Following the signing of the treaty banning landmines, civil society groups, including JRS, established the Cluster Munitions Coalition, and shifted their advocacy activities to concentrate on the prohibition of cluster munitions. These weapons, when fired, release hundreds of submunitions and saturate an area as wide as several football fields. Like landmines, cluster munitions, or cluster bombs, often fail to explode on impact, representing a fatal threat to anyone in the area. Most cluster munitions, therefore, hit areas outside the military objective targeted.

After years of campaigning, in May 2008 in Dublin, Ireland, 107 countries negotiated and adopted a treaty that bans cluster bombs and provides assistance to affected communities. The Convention on Cluster Munitions, CCM, prohibits all use, stockpiling, production and transfer of cluster munitions. Separate articles in the Convention concern assistance to victims, clearance of contaminated areas and destruction of stockpiles. It becomes binding international law when it enters into force on 1 August 2010.

Some reasons to campaign for a total ban on landmines and cluster munitions

Socio-economic costs

The presence of these weapons poses a threat to displaced civilians returning to their homes, hampers post-conflict development, renders agricultural land inaccessible and forces people to work in contaminated areas because there is no other means for them to earn an income. It also hinders the provision of aid and relief services and threatens, injures and kills aid workers.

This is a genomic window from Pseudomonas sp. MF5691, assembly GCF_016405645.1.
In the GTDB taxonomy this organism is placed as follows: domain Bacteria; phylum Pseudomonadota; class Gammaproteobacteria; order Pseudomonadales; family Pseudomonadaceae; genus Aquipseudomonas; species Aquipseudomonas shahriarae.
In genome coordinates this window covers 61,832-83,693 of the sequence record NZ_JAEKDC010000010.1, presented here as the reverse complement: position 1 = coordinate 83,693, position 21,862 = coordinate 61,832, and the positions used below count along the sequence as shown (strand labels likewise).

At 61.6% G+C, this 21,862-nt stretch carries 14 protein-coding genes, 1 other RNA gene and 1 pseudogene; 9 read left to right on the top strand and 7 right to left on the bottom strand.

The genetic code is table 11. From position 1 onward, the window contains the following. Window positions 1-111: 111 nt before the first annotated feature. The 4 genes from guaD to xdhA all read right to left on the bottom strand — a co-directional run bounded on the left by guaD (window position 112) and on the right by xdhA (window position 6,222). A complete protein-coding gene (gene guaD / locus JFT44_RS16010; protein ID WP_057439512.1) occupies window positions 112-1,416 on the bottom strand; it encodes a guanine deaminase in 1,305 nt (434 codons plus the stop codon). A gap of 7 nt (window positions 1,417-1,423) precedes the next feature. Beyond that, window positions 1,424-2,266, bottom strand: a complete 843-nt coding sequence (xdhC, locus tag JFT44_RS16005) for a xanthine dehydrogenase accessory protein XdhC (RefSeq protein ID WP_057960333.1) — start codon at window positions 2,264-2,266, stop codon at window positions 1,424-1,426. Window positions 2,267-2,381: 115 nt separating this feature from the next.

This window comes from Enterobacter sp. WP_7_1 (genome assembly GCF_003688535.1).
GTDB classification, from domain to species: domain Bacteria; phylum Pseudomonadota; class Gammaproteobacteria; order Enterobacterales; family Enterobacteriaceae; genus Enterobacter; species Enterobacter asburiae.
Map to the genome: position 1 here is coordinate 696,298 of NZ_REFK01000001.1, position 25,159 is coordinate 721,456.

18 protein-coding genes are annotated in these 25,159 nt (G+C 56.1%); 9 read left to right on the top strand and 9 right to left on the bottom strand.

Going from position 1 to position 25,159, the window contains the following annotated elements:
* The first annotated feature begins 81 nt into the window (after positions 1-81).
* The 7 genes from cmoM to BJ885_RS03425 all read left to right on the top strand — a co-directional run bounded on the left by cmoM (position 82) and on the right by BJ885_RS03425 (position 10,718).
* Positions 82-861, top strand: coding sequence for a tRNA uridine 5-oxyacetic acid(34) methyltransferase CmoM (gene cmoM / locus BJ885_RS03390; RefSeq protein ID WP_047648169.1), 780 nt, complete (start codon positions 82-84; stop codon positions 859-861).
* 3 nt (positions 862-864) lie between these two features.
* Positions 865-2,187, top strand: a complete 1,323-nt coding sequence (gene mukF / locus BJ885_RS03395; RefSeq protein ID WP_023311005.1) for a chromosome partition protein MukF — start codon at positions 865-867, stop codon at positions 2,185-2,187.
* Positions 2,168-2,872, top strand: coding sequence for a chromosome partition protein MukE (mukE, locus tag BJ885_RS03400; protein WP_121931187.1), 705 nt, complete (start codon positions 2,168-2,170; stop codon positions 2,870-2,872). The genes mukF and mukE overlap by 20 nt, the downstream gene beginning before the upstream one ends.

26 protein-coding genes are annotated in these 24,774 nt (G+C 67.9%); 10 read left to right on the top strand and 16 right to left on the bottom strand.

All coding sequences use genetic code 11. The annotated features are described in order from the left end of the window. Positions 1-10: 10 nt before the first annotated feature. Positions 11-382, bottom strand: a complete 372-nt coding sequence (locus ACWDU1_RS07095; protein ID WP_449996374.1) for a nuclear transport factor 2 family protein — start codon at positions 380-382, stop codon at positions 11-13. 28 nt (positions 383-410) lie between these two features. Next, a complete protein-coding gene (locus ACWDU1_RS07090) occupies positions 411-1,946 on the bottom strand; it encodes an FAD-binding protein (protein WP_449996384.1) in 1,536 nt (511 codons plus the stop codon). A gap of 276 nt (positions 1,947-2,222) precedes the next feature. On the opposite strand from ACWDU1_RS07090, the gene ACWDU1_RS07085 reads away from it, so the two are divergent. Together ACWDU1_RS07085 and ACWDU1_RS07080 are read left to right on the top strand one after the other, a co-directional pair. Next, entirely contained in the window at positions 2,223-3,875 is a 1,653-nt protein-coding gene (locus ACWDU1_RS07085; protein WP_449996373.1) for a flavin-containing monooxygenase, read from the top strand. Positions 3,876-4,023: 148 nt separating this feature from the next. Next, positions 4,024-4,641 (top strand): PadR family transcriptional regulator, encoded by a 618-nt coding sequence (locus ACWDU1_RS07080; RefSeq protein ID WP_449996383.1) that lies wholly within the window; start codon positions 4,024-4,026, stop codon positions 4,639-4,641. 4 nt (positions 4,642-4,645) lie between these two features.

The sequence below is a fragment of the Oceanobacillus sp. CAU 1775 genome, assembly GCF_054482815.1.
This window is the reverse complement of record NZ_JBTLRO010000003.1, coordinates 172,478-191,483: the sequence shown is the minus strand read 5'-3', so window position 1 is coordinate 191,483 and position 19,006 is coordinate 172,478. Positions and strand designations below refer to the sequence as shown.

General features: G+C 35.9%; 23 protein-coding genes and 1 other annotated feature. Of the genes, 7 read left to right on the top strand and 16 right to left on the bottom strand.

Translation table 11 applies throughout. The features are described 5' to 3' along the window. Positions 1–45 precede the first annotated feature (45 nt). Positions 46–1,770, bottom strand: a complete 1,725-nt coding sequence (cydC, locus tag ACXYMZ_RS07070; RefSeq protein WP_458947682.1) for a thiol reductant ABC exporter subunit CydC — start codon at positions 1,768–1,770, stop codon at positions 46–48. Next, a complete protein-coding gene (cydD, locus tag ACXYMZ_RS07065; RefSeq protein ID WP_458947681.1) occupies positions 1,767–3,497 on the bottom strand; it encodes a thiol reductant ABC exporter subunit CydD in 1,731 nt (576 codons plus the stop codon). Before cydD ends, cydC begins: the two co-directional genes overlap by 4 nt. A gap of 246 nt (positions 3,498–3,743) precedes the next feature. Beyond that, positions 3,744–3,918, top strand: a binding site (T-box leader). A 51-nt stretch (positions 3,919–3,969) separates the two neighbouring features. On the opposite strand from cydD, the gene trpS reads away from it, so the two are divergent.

The human costs

Antipersonnel landmines and cluster munitions still maim and kill ordinary people every day. They blow off their victims' legs, feet, toes and hands. They fire shrapnel into their faces and bodies. They kill. Moreover, medical treatment for survivors, where available, is costly, burdening already overstretched healthcare systems.

Civilians bear the brunt

The vast majority of victims are civilians and not soldiers. This is not just during a conflict – most of the countries where casualties are reported are at peace.

Humanitarian law

Under international humanitarian law, parties to an armed conflict are obligated to protect civilians. Weapons that cannot discriminate between civilian and military targets or  cause excessive humanitarian harm constitute a grave concern, and this is why countries signed a treaty banning antipersonnel landmines in 1997. It is important that countries do the same for cluster munitions.

Long-term effects

Once planted or fired, cluster munitions and landmines remain unless they are cleared. The only way to prevent long-term damage is to stop their use altogether and devote resources to clearing contaminated areas and helping survivors.

Children are victimised

A child who is injured by a landmine or a cluster bomb may face months of recovery. A growing child with a prosthetic limb will need it refitted each year. Some never return to school after their accident. Many face social exclusion. Like adult victims, they will face enormous practical, economic, social and psychological challenges in their rehabilitation and reintegration process.

Border protection: there are alternatives

Mines are largely ineffective in protecting border regions, for example from non-state armed groups. Instead of offering protection, minefields terrorise and impoverish the communities living in the area. Alternatives exist and include the use of mobile and fixed border patrols and motion detection equipment and barriers.